Although Microsoft does not support a native Java client from MSMQ, support is available for existing COM-based clients. These can include C/C++ and Microsoft Visual Basic applications based on the Win32 platform. A COM API is available to allow these types of clients to call MSMQ.

In addition, a number of third-party companies have released bridges that allow Java clients to call COM-based APIs. Put the two together, and it's possible for a Java client to call MSMQ by using COM, as shown in Figure 8.13.

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Figure 8.13: How a Java-to-COM bridge can be used to access MSMQ from a Java client.

One company that makes a Java-to-COM bridge is Intrinsyc. We used their Java-to-.NET product, Ja.NET, in Chapter 4, "Connectivity with .NET Remoting." Intrinsyc's Java-to-COM bridge is called J- Integra , which is available from the company's Web site ( ). In addition, Intrinsyc has a white paper showing how the J-Integra product can be used to make MSMQ calls from Java. This can be found at .

Benefits and shortfalls of this approach

Using a Java-to-COM bridge can provide a good way to call MSMQ libraries from Java. Although this uses a bridging concept, the MSMQ COM libraries are quite extensive and will provide a rich interface to MSMQ without the need to create an additional wrapper or interface.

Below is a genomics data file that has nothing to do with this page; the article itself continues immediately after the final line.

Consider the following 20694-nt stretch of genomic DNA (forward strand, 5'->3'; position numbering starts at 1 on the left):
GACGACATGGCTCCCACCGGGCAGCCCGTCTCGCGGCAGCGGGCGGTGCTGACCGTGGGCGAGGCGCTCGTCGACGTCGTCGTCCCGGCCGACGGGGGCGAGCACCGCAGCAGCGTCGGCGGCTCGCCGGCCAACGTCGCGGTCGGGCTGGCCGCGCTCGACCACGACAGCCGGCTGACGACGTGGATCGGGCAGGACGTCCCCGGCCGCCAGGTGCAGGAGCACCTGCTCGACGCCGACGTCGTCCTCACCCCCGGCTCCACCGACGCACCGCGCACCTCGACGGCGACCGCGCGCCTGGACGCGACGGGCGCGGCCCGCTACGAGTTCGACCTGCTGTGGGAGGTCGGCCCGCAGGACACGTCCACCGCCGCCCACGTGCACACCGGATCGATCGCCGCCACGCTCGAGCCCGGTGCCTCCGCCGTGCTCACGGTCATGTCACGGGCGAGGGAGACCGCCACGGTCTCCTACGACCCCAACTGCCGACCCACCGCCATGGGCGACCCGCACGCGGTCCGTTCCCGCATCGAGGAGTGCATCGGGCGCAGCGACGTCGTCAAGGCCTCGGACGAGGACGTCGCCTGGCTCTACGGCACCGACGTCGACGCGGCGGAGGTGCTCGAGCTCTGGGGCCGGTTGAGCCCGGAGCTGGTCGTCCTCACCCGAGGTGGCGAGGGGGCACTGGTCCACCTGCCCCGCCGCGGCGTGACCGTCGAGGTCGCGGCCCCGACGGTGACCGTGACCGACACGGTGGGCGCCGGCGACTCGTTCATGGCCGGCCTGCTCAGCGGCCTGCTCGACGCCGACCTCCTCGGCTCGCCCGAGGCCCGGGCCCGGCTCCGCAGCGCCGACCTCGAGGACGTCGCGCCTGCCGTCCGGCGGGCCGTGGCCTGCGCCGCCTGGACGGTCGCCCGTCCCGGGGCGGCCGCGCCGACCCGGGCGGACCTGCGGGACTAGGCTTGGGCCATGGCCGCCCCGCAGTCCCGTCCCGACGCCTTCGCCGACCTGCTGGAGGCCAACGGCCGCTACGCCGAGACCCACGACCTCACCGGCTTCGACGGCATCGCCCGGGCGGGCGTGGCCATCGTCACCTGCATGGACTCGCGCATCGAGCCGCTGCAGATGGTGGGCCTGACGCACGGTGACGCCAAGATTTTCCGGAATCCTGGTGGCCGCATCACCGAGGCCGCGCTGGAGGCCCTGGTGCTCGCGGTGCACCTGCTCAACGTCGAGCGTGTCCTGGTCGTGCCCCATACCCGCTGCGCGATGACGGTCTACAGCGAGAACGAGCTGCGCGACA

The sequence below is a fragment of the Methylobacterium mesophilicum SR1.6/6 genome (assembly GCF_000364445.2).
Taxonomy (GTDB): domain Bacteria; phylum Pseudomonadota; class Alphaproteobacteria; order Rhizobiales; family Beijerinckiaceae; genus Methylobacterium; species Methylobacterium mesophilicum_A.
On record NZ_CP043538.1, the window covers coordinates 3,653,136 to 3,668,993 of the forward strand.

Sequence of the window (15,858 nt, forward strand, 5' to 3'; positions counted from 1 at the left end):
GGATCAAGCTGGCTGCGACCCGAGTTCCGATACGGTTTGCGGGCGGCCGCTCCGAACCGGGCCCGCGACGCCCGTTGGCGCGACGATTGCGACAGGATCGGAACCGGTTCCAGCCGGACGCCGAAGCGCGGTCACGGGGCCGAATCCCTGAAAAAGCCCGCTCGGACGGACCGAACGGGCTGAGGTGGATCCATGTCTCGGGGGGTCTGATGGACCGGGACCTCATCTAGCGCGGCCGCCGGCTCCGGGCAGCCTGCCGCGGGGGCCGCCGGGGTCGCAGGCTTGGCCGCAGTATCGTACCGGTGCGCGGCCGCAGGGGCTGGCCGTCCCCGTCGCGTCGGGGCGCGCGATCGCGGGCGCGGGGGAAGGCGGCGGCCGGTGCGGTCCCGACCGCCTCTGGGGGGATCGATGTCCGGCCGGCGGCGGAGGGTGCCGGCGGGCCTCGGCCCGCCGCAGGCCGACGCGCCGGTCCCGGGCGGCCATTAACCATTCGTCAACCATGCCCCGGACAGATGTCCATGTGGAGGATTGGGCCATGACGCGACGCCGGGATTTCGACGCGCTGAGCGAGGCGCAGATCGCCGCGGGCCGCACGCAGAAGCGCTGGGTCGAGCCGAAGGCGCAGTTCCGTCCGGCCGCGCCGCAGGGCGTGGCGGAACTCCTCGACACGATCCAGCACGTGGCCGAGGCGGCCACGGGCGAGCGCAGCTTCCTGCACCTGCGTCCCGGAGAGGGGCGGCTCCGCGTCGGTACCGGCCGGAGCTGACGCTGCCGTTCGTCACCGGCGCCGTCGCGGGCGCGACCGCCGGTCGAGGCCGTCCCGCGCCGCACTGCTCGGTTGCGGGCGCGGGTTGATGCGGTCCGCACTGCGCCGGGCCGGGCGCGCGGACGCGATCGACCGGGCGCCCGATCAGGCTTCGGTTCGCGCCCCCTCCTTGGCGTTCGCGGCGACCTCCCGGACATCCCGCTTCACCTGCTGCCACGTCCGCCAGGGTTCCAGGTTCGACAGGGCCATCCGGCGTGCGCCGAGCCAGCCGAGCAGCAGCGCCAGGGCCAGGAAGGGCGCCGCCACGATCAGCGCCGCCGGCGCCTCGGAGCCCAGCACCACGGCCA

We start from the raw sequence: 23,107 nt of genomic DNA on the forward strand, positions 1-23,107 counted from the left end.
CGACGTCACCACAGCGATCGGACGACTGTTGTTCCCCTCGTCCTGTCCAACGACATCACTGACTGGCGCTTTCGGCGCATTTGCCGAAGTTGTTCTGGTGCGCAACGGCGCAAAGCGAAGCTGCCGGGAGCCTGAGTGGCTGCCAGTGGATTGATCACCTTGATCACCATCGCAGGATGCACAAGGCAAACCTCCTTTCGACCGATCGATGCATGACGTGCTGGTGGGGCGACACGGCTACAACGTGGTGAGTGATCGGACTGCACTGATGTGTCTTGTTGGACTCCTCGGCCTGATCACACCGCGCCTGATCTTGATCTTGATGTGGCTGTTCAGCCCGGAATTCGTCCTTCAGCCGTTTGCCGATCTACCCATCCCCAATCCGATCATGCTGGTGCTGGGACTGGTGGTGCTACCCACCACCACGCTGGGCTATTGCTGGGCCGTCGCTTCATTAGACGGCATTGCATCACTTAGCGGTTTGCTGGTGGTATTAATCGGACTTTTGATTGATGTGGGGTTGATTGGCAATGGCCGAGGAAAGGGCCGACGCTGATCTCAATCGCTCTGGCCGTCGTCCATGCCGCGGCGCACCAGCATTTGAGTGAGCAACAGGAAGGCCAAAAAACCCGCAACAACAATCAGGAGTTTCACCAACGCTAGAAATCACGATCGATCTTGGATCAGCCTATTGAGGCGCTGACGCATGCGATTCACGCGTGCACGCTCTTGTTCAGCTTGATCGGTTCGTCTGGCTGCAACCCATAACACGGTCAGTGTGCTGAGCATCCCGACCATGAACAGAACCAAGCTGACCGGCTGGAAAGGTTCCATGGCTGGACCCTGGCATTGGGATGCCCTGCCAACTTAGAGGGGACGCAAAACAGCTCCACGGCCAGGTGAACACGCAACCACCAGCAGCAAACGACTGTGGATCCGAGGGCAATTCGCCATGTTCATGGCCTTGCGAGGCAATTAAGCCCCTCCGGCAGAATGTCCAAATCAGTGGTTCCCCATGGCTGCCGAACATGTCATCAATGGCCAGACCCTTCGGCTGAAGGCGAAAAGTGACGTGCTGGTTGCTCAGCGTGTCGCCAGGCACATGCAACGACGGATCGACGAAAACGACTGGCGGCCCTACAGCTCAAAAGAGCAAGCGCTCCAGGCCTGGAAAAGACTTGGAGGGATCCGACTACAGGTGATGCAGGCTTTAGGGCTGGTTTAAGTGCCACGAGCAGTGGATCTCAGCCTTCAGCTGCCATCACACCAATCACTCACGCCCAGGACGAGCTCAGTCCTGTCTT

A disadvantage of using this approach is that the Java client must be based on the Windows operating system (to use the Java-to-COM bridge), and the COM libraries for MSMQ must also be installed. This is in addition to any bridging software installed on the client, and therefore, this technique cannot be used for Java clients based on other operating systems (for example, UNIX and Linux).

In addition, if this technique will be used over a network, the transport used will be Distributed Component Object Model (DCOM), over a custom TCP socket. As we discussed in our coverage of Web services in Chapter 5, DCOM isn't well-suited for publishing and accessing services over the Internet.

In addition to the COM bridge, an alternative was available in the days of Microsoft Visual J++: using JActiveX to wrap Microsoft ActiveX MSMQ libraries. This approach shares a similar set of benefits and shortfalls to the COM approach.

Creating a Web Service Interface

The final option for accessing MSMQ from Java is the one that we'll expand on during the remainder of the chapter. In the example code, we'll create and use an interface for MSMQ based on Web services, as shown in Figure 8.14.

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Figure 8.14: Accessing MSMQ using a custom Web service API.

Taking this approach offers some interesting concepts, which we'll discuss in this chapter, as well as a foundation based on some of the interoperability principles that you saw in earlier chapters.

Creating a Web Service Interface for MSMQ

The Web service interface that we'll use can be found in the C:\Interoperability\Samples\Resource\MSMQ\WebServiceAPI directory. Its subdirectories include the Web service itself (SimpleWebService) plus a number of clients, found under the SimpleClients subdirectory.

Open the Service1.asmx.cs file from the SimpleWebService directory. This class contains the main methods for the Web service API that exposes the MSMQ methods. The service class exposes a number of methods as Web services via the WebMethod attribute: